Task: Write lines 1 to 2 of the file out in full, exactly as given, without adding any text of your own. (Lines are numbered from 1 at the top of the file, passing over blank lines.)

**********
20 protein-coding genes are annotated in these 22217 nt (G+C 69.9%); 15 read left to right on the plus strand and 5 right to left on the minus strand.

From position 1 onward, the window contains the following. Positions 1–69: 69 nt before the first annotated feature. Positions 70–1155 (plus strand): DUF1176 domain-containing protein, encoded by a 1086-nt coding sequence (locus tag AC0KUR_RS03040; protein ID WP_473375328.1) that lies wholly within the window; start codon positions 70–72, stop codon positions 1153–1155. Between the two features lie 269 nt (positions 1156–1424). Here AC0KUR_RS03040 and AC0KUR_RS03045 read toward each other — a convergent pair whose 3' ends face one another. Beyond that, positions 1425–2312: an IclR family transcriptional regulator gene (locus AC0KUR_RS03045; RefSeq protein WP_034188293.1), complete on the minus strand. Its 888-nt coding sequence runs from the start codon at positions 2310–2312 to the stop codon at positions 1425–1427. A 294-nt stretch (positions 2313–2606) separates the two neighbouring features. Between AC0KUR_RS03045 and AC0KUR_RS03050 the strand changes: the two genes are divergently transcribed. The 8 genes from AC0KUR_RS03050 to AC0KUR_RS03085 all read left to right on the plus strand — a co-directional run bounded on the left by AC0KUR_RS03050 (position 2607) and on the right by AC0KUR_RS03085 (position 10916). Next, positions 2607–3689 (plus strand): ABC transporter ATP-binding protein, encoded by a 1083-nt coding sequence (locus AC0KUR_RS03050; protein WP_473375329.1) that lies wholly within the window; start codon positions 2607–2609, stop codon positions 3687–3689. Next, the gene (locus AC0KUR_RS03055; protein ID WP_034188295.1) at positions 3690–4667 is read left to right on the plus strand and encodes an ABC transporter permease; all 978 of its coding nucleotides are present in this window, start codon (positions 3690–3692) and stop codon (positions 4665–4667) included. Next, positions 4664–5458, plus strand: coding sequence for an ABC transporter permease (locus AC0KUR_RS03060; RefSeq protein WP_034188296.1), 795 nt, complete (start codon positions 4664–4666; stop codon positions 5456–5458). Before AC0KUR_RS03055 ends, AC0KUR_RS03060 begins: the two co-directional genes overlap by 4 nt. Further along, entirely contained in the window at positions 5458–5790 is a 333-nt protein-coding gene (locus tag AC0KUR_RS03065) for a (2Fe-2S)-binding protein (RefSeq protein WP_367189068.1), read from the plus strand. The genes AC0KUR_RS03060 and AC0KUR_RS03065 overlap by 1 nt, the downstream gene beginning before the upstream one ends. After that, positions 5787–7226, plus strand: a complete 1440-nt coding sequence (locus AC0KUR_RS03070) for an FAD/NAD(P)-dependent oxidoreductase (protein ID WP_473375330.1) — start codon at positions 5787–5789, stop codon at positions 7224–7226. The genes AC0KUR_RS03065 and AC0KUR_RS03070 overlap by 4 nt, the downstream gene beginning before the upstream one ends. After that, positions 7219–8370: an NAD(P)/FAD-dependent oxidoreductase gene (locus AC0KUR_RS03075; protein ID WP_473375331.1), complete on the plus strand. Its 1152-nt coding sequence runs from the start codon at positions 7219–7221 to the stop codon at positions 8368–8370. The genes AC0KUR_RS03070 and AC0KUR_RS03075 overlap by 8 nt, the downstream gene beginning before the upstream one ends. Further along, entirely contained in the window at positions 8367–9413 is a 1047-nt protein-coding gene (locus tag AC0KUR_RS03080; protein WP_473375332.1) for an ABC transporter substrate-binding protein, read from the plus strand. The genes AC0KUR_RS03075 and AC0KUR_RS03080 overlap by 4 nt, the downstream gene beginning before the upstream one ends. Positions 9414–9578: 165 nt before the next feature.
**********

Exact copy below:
20 protein-coding genes are annotated in these 22217 nt (G+C 69.9%); 15 read left to right on the plus strand and 5 right to left on the minus strand.

From position 1 onward, the window contains the following. Positions 1–69: 69 nt before the first annotated feature. Positions 70–1155 (plus strand): DUF1176 domain-containing protein, encoded by a 1086-nt coding sequence (locus tag AC0KUR_RS03040; protein ID WP_473375328.1) that lies wholly within the window; start codon positions 70–72, stop codon positions 1153–1155. Between the two features lie 269 nt (positions 1156–1424). Here AC0KUR_RS03040 and AC0KUR_RS03045 read toward each other — a convergent pair whose 3' ends face one another. Beyond that, positions 1425–2312: an IclR family transcriptional regulator gene (locus AC0KUR_RS03045; RefSeq protein WP_034188293.1), complete on the minus strand. Its 888-nt coding sequence runs from the start codon at positions 2310–2312 to the stop codon at positions 1425–1427. A 294-nt stretch (positions 2313–2606) separates the two neighbouring features. Between AC0KUR_RS03045 and AC0KUR_RS03050 the strand changes: the two genes are divergently transcribed. The 8 genes from AC0KUR_RS03050 to AC0KUR_RS03085 all read left to right on the plus strand — a co-directional run bounded on the left by AC0KUR_RS03050 (position 2607) and on the right by AC0KUR_RS03085 (position 10916). Next, positions 2607–3689 (plus strand): ABC transporter ATP-binding protein, encoded by a 1083-nt coding sequence (locus AC0KUR_RS03050; protein WP_473375329.1) that lies wholly within the window; start codon positions 2607–2609, stop codon positions 3687–3689. Next, the gene (locus AC0KUR_RS03055; protein ID WP_034188295.1) at positions 3690–4667 is read left to right on the plus strand and encodes an ABC transporter permease; all 978 of its coding nucleotides are present in this window, start codon (positions 3690–3692) and stop codon (positions 4665–4667) included. Next, positions 4664–5458, plus strand: coding sequence for an ABC transporter permease (locus AC0KUR_RS03060; RefSeq protein WP_034188296.1), 795 nt, complete (start codon positions 4664–4666; stop codon positions 5456–5458). Before AC0KUR_RS03055 ends, AC0KUR_RS03060 begins: the two co-directional genes overlap by 4 nt. Further along, entirely contained in the window at positions 5458–5790 is a 333-nt protein-coding gene (locus tag AC0KUR_RS03065) for a (2Fe-2S)-binding protein (RefSeq protein WP_367189068.1), read from the plus strand. The genes AC0KUR_RS03060 and AC0KUR_RS03065 overlap by 1 nt, the downstream gene beginning before the upstream one ends. After that, positions 5787–7226, plus strand: a complete 1440-nt coding sequence (locus AC0KUR_RS03070) for an FAD/NAD(P)-dependent oxidoreductase (protein ID WP_473375330.1) — start codon at positions 5787–5789, stop codon at positions 7224–7226. The genes AC0KUR_RS03065 and AC0KUR_RS03070 overlap by 4 nt, the downstream gene beginning before the upstream one ends. After that, positions 7219–8370: an NAD(P)/FAD-dependent oxidoreductase gene (locus AC0KUR_RS03075; protein ID WP_473375331.1), complete on the plus strand. Its 1152-nt coding sequence runs from the start codon at positions 7219–7221 to the stop codon at positions 8368–8370. The genes AC0KUR_RS03070 and AC0KUR_RS03075 overlap by 8 nt, the downstream gene beginning before the upstream one ends. Further along, entirely contained in the window at positions 8367–9413 is a 1047-nt protein-coding gene (locus tag AC0KUR_RS03080; protein WP_473375332.1) for an ABC transporter substrate-binding protein, read from the plus strand. The genes AC0KUR_RS03075 and AC0KUR_RS03080 overlap by 4 nt, the downstream gene beginning before the upstream one ends. Positions 9414–9578: 165 nt before the next feature.